EJW: That’s just been my experience, that people are more inclined to just sit and listen, for over an hour, to slow, melancholic music, and that doesn’t really happen here. I would also say that one of the reasons I play in France a lot is I have an incredible record label there, too, and my music was really well received, and the infrastructure there is really different than it is here. I’m not an insider really so I don’t know quite the way it works here, but there’s a lot more support for the arts in France. There’s a lot more people employed it seems. In the music industry anyway. And I’ve done a lot of interviews, particularly in France, and it seems they’re very interested in American female singer-songwriters. Now. Well at least for the last couple years. I don’t know, maybe it’s a phase.
SF: Your new album is called Victorian America and it’s pretty critical of American politics.
EJW: My album is critical of American politics in few overt ways and in many hidden ways. The song Victorian America was written after the catastrophe of Hurricane Katrina. The Victorian period in British history marked the high point of British imperialism and colonialism and the cultural behavior reflected this political stance. I had been reading about women in the US during this time period. I wrote the song very naturally, and didn’t intend to have a thesis statement behind it, but my subconscious point was to link two periods in history that deeply reflected injustice.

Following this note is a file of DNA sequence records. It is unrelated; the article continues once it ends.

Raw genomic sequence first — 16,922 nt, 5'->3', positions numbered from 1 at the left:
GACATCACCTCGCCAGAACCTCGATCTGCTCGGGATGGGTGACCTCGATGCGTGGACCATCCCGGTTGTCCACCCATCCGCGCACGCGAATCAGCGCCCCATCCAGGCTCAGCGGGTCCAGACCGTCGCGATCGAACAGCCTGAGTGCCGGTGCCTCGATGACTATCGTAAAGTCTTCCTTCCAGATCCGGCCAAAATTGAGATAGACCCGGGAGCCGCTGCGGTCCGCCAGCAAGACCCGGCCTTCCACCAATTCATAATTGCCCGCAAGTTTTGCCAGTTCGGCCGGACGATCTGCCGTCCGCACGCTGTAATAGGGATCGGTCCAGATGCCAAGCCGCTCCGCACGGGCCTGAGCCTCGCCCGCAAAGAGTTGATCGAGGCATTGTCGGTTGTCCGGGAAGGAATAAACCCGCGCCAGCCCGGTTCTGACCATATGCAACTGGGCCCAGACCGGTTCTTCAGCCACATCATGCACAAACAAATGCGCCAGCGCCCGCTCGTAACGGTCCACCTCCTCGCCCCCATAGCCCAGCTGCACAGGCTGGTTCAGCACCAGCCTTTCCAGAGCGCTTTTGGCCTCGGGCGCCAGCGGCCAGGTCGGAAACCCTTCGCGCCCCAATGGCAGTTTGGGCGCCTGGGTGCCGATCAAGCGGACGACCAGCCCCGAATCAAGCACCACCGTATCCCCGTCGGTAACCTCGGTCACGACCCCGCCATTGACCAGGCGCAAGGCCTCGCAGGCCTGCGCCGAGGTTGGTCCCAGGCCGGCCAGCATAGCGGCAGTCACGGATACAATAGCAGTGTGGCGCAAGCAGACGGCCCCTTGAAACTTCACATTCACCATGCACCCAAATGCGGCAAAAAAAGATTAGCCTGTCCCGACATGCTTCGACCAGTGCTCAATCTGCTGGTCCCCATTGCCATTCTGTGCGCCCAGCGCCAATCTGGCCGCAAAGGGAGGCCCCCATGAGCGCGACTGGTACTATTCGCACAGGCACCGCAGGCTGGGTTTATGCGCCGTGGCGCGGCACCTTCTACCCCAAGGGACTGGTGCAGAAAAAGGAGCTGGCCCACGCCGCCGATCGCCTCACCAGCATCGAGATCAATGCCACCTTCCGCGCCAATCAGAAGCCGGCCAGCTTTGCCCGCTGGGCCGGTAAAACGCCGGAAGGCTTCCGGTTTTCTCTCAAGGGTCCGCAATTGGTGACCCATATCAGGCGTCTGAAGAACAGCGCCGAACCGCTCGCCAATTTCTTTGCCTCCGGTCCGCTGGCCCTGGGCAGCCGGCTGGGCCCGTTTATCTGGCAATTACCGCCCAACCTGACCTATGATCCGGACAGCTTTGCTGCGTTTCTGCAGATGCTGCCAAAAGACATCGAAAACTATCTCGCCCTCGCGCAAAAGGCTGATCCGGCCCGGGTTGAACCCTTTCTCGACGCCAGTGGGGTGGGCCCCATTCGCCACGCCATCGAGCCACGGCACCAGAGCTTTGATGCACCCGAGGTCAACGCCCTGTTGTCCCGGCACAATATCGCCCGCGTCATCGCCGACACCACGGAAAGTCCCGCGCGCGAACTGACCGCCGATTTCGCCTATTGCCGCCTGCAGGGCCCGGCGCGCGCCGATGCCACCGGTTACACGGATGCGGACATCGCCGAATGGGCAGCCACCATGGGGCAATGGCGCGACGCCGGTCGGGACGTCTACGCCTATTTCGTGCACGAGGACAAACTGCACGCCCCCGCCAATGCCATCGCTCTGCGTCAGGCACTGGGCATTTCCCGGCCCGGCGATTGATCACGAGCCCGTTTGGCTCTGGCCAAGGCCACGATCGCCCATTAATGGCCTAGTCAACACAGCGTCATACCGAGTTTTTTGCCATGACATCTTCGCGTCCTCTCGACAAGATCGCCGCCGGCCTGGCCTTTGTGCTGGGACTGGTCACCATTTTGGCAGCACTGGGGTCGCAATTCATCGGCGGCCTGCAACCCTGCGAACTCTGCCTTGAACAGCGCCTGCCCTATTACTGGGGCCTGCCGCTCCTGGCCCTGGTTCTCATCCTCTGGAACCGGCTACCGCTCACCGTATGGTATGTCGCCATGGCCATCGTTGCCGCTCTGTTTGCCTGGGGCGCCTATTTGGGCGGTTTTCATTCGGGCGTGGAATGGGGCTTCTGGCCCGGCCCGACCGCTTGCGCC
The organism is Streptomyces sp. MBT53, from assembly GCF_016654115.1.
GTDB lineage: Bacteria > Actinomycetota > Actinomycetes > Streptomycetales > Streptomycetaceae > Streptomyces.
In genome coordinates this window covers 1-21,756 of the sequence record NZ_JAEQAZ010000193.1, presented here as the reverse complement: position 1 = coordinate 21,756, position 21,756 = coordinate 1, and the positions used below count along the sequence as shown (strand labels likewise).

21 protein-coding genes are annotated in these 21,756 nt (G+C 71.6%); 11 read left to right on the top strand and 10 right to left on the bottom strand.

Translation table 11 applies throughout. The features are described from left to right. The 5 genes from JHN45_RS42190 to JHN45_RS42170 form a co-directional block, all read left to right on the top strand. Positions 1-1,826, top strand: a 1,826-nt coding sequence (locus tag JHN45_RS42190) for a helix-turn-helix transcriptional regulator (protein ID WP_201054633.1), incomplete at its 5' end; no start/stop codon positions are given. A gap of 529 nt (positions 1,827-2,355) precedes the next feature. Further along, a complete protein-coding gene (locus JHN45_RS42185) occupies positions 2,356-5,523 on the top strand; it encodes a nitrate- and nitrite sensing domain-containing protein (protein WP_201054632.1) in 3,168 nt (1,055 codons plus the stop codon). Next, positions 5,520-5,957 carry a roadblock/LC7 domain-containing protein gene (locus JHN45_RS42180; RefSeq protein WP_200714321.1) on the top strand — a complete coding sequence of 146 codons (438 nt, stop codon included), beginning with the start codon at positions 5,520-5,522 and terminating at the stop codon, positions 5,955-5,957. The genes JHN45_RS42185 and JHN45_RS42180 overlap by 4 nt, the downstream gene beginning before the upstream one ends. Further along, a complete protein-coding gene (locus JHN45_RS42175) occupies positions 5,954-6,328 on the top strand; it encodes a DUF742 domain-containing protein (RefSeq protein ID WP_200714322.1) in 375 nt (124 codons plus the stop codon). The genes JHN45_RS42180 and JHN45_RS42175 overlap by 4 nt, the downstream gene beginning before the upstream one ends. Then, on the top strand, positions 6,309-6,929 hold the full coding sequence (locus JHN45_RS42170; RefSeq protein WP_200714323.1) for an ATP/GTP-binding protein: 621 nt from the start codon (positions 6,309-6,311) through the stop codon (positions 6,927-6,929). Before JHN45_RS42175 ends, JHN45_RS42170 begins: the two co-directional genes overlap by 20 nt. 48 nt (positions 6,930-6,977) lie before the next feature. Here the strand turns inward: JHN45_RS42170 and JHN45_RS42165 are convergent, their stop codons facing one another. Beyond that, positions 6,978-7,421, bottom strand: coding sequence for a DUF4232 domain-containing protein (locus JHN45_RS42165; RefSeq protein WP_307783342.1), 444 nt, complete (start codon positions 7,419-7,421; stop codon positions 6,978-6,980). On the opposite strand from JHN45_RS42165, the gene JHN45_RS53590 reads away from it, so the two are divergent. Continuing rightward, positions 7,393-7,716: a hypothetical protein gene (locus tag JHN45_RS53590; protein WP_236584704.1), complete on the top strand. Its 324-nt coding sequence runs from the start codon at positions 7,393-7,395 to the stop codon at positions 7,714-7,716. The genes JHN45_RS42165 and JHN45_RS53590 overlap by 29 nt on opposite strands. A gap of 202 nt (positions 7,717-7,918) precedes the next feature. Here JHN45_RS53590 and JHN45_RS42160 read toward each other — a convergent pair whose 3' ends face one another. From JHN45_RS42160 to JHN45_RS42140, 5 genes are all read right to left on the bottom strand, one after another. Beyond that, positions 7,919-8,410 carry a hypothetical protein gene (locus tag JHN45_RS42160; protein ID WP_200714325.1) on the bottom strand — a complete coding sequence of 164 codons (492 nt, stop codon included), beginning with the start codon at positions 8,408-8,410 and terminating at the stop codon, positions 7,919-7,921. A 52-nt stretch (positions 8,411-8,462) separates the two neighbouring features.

SF: In the first album, there were a lot of critics who said it was too much like Cat Power, or they said it was too simple.
EJW: I would probably tell them that I had no idea that that record was gonna go anywhere. So I just was doing it because I had written these songs and I wanted to put them out there. For example, Chan Marshall (of Cat Power) was a really big influence on me and I feel she opened a door for many people and I think she deserves to hear that. I feel like that’s fair to say. But I feel fortunately I think my music has gone intentionally and rationally in a totally different direction. And it’s continuing to. And I feel like developing something takes time and a lot of opportunity to perform in front of other people, and that’ll actually send you in the right direction in terms of developing your own style.
You can get purchase her album here.